6. ^ a b Example provided by Mattiello of a blend of this kind. The word is found in Finnegans Wake; Mattiello credits Almuth Grésillon, La règle et le monstre: Le mot-valise. Interrogations sur la langue, à partir d'un corpus de Heinrich Heine (Tübingen: Max Niemeyer, 1984), 15, for bringing it to her attention.

References

  1. ^ "Definition of PORTMANTEAU". 18 March 2024.
  2. ^ Garner's Modern American Usage Archived 27 February 2017 at the Wayback Machine, p. 644.
  3. ^ a b "Portmanteau". Merriam-Webster Offline Dictionary. Archived from the original on 9 May 2008. Retrieved 21 June 2008.
  4. ^ "Portmanteau word". The American Heritage Dictionary of the English Language: Fourth Edition. 2000. Archived from the original on 26 November 2007. Retrieved 21 June 2008.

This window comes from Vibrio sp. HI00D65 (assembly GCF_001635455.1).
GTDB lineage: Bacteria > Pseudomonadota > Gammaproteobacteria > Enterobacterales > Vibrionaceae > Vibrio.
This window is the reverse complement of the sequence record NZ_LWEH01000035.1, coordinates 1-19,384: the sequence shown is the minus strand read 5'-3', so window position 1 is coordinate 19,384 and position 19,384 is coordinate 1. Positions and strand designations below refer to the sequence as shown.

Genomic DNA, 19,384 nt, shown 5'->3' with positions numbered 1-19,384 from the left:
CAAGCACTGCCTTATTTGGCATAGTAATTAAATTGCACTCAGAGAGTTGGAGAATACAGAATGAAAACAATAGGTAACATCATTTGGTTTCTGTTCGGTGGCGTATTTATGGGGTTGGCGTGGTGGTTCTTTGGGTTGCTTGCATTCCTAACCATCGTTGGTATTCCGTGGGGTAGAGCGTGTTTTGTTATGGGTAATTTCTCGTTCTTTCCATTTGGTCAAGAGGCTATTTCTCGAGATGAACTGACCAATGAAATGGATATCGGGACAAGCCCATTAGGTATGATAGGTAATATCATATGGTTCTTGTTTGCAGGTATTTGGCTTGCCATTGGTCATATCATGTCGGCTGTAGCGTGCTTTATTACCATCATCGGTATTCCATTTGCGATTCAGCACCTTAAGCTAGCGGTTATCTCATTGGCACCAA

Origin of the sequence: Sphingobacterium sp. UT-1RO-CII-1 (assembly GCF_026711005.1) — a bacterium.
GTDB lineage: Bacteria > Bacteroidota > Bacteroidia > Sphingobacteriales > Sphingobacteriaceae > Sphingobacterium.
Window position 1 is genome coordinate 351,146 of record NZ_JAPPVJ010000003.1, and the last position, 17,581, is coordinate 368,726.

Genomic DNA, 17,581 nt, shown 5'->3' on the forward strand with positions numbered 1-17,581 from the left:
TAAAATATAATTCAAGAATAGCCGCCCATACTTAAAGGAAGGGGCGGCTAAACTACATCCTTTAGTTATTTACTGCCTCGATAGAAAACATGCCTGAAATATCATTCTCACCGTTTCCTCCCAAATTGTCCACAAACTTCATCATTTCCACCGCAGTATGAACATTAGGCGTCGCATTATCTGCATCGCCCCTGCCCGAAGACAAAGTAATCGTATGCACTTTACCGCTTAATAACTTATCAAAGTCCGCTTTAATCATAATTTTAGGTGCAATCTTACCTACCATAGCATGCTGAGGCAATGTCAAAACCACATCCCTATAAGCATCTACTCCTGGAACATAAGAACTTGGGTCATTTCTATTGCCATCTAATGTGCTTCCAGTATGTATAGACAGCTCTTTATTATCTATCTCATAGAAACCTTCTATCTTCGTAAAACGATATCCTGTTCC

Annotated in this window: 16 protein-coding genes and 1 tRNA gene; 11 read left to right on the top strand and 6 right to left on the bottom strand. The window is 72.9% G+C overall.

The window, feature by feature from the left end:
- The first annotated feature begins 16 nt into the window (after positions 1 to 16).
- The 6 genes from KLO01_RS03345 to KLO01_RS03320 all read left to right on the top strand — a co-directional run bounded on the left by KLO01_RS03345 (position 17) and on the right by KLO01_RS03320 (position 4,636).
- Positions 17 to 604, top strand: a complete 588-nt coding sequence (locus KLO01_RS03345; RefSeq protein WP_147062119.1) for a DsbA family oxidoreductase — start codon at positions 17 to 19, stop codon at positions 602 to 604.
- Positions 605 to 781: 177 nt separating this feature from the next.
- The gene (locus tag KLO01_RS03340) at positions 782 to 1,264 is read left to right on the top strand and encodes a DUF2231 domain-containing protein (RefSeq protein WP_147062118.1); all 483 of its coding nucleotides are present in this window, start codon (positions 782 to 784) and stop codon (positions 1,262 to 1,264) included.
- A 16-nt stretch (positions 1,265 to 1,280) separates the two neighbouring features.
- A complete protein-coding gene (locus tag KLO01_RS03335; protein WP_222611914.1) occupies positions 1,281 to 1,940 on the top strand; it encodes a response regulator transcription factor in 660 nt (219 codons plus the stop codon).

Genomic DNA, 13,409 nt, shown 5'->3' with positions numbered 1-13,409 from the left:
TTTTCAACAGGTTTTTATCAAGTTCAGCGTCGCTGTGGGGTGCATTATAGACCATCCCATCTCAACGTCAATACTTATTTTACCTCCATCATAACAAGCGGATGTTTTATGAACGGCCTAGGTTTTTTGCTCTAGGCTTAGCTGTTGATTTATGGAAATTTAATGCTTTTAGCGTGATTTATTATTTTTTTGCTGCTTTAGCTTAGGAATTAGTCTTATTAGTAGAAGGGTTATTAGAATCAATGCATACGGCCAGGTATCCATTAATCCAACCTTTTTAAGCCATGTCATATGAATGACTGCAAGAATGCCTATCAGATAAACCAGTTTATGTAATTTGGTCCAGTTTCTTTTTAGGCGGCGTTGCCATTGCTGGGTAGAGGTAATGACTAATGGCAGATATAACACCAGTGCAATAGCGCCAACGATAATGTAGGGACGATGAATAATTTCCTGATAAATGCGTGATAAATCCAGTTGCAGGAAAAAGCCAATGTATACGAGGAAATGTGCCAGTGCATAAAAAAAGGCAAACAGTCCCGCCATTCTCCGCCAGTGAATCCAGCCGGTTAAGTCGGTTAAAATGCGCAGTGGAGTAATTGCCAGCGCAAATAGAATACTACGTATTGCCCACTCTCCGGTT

5. ^ "portmanteau word". Webster's New World College Dictionary. Cleveland: Wiley. 2010. ISBN 978-0-7645-7125-1.
  6. ^ "Portmanteau word". Encyclopædia Britannica. Archived from the original on 15 December 2013. Retrieved 23 August 2013.
  7. ^ Valerie Adams, An Introduction to Modern English Word-Formation, Harlow, Essex: Longman, 1973; ISBN 0-582-55042-4, p. 142.
  8. ^ Fandrych, Ingrid (10 November 2008). "Submorphemic elements in the formation of acronyms, blends and clippings". Lexis (2). doi:10.4000/lexis.713.
  9. ^ a b c d e f g h i Elisa Mattiello, "Blends." Chap. 4 (pp. 111–140) of Extra-grammatical Morphology in English: Abbreviations, Blends, Reduplicatives, and Related Phenomena (Berlin: De Gruyter Mouton, 2013; doi:10.1515/9783110295399; ISBN 978-3-11-029539-9).
  10. ^ Ingo Plag, Word Formation in English (Cambridge: Cambridge University Press, 2003; ISBN 0-521-81959-8, ISBN 0-521-52563-2), 121–126.
  11. ^ Stefan Th. Gries, "Quantitative corpus data on blend formation: Psycho- and cognitive-linguistic perspectives", in Vincent Renner, François Maniez, Pierre Arnaud, eds, Cross-Disciplinary Perspectives on Lexical Blending (Berlin: De Gruyter, 2012; ISBN 978-3-11-028923-7), 145–168.